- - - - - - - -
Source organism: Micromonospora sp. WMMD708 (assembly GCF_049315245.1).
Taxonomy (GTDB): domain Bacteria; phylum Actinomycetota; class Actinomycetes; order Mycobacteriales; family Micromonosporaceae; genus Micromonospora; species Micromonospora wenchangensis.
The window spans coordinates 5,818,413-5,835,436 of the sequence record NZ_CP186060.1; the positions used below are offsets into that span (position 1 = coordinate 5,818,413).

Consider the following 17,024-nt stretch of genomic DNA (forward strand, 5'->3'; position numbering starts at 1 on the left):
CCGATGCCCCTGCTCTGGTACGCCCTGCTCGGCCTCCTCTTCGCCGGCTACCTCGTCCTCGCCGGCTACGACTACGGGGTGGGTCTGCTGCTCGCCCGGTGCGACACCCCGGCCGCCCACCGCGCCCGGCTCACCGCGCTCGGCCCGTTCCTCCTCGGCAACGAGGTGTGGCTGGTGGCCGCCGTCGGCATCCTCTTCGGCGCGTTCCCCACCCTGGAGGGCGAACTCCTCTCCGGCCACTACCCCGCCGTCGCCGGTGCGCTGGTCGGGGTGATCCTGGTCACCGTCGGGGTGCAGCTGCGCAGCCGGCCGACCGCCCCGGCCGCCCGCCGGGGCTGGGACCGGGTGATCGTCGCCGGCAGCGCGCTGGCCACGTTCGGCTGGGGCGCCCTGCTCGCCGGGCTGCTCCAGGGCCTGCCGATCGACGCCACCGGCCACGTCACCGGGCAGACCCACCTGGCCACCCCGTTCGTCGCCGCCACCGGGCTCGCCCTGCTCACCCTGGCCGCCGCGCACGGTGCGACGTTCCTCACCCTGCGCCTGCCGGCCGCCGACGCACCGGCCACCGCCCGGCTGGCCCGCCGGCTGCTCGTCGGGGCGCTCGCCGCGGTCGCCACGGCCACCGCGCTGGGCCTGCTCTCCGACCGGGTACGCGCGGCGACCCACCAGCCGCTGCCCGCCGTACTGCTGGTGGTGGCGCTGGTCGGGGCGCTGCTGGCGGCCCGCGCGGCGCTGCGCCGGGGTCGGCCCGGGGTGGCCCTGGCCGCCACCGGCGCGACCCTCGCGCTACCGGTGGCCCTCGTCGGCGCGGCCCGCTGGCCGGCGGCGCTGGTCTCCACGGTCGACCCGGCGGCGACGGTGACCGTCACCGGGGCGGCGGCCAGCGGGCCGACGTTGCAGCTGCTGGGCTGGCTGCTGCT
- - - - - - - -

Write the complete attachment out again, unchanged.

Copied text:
Source organism: Micromonospora sp. WMMD708 (assembly GCF_049315245.1).
Taxonomy (GTDB): domain Bacteria; phylum Actinomycetota; class Actinomycetes; order Mycobacteriales; family Micromonosporaceae; genus Micromonospora; species Micromonospora wenchangensis.
The window spans coordinates 5,818,413-5,835,436 of the sequence record NZ_CP186060.1; the positions used below are offsets into that span (position 1 = coordinate 5,818,413).

Consider the following 17,024-nt stretch of genomic DNA (forward strand, 5'->3'; position numbering starts at 1 on the left):
CCGATGCCCCTGCTCTGGTACGCCCTGCTCGGCCTCCTCTTCGCCGGCTACCTCGTCCTCGCCGGCTACGACTACGGGGTGGGTCTGCTGCTCGCCCGGTGCGACACCCCGGCCGCCCACCGCGCCCGGCTCACCGCGCTCGGCCCGTTCCTCCTCGGCAACGAGGTGTGGCTGGTGGCCGCCGTCGGCATCCTCTTCGGCGCGTTCCCCACCCTGGAGGGCGAACTCCTCTCCGGCCACTACCCCGCCGTCGCCGGTGCGCTGGTCGGGGTGATCCTGGTCACCGTCGGGGTGCAGCTGCGCAGCCGGCCGACCGCCCCGGCCGCCCGCCGGGGCTGGGACCGGGTGATCGTCGCCGGCAGCGCGCTGGCCACGTTCGGCTGGGGCGCCCTGCTCGCCGGGCTGCTCCAGGGCCTGCCGATCGACGCCACCGGCCACGTCACCGGGCAGACCCACCTGGCCACCCCGTTCGTCGCCGCCACCGGGCTCGCCCTGCTCACCCTGGCCGCCGCGCACGGTGCGACGTTCCTCACCCTGCGCCTGCCGGCCGCCGACGCACCGGCCACCGCCCGGCTGGCCCGCCGGCTGCTCGTCGGGGCGCTCGCCGCGGTCGCCACGGCCACCGCGCTGGGCCTGCTCTCCGACCGGGTACGCGCGGCGACCCACCAGCCGCTGCCCGCCGTACTGCTGGTGGTGGCGCTGGTCGGGGCGCTGCTGGCGGCCCGCGCGGCGCTGCGCCGGGGTCGGCCCGGGGTGGCCCTGGCCGCCACCGGCGCGACCCTCGCGCTACCGGTGGCCCTCGTCGGCGCGGCCCGCTGGCCGGCGGCGCTGGTCTCCACGGTCGACCCGGCGGCGACGGTGACCGTCACCGGGGCGGCGGCCAGCGGGCCGACGTTGCAGCTGCTGGGCTGGCTGCTGCT